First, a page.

If I may go back to the theme of how Ed and I are different, I can tell you that these articles spell it out right there: he is not at all seduced by the easy path. He, much as the hero of the New Yorker story, is seduced by challenge. It may be easier to call someone to fix the furnace, or to travel comfortably to a room with a view of the Gulf in Cuba. But that would be me. He, instead, will research, look for spare parts and toil over the damn machine himself. And he'll sail a small boat to Cuba solo and once there, sleep on someone's floor. Otherwise, what's the point?

And yet, at another level, are we that different? I like a clean room with a good view, and don't look to me to mess with furnaces, and yes, yes, yes, I am seduced by an easy path, but oh, I do love me my challenges! If a day doesn't have something in it that requires a huge push to get to the end, well then it feels like I've let it slip by, wastefully.

Still, there is that temptation of the easy path: the feet up, a glass of wine and a bite of chocolate, a browse through today's listings of dining tables, a quick laugh over a Seinfeld rerun, that tenth mystery in a series of French tales from the Dordogne... It's just so alluring! Fine, I tell myself. Indulge. So long as it is the reward after a day of struggle and learning.

Well, never mind. The weekend before me will place me in the thick of family life as seen from a perspective other than the farmhouse.  Time with beloveds is never time wasted.

The morning is brilliant! It's cold again, but the sun is out. Much of the snow cover has melted, but it's still very pretty out there.

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We eat breakfast in the sun room.

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And then Ed goes his way (to his techie meetings) and I go my way (grocery shopping) and eventually I pack my bag and catch that bus to Chicago. Several hours later, I get off the L train...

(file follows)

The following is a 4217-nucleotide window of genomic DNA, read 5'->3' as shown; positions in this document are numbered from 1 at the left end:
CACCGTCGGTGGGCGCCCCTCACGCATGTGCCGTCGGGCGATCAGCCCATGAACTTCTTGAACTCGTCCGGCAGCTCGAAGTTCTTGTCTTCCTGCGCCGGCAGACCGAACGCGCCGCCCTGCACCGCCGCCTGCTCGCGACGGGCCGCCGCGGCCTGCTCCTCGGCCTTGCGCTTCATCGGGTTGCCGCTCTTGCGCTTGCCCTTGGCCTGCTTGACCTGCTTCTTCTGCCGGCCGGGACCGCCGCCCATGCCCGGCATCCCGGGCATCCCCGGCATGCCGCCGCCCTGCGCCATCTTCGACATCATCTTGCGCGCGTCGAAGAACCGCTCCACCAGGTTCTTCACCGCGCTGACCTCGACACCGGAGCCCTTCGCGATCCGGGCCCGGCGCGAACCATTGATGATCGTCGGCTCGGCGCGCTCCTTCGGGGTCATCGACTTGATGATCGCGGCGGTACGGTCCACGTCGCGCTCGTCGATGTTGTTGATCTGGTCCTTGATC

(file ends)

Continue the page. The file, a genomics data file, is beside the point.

... and walk the few steps to La Colombe, a cafe in the neighborhood where the younger couple lives. A cup of coffee, a financier...


...a few minutes to scribble something here and then I'm off to their place!

(My, she's looking rounded!)


All of us (except for Ed, who is excused by virtue of cheeper duty) are gathering for a baby shower tomorrow. Actually big sister, their dad and I are hosting the event, but I have to admit that the organizational effort is hardly mine. I just say "yes" a lot, which is easy, because the ideas, mostly my older girl's ideas, are all good.

But all that comes tomorrow. Tonight is the easy comfy stuff of eating dinner with the younger guys and too, the in laws, who flew up for the event. We eat at Le Bouchon -- a local French bistro that serves the classics. And I love that, because a great French bistro with traditional foods is actually tough to find in cities like Paris. There are too many there that are tired, catering to people who don't know or don't care. Not so Le Bouchon -- it's fantastically, nostalgically, deliciously traditional French bistro food!

And now is the time to rest up. Tomorrow is one big spin of activity. The challenge will definitely be the one I face all too often when traveling -- to find the time to write it all down before we all slip into the next day.

Thursday, February 15, 2018

right side left side

Sometimes your right side just doesn't know what's out there on your left. You are so used to following established paths and protocols that you don't notice a whole new landscape out there, beckoning for your attention. I suppose this may well describe our morning.

It is a March kind of day. The air is almost balmy: temperatures hover just above freezing. Clouds roll in but offer nothing in the form of precipitation (thank goodness). And still, the snow is really melting fast. Cheepers are pleased. They broaden their path of navigation.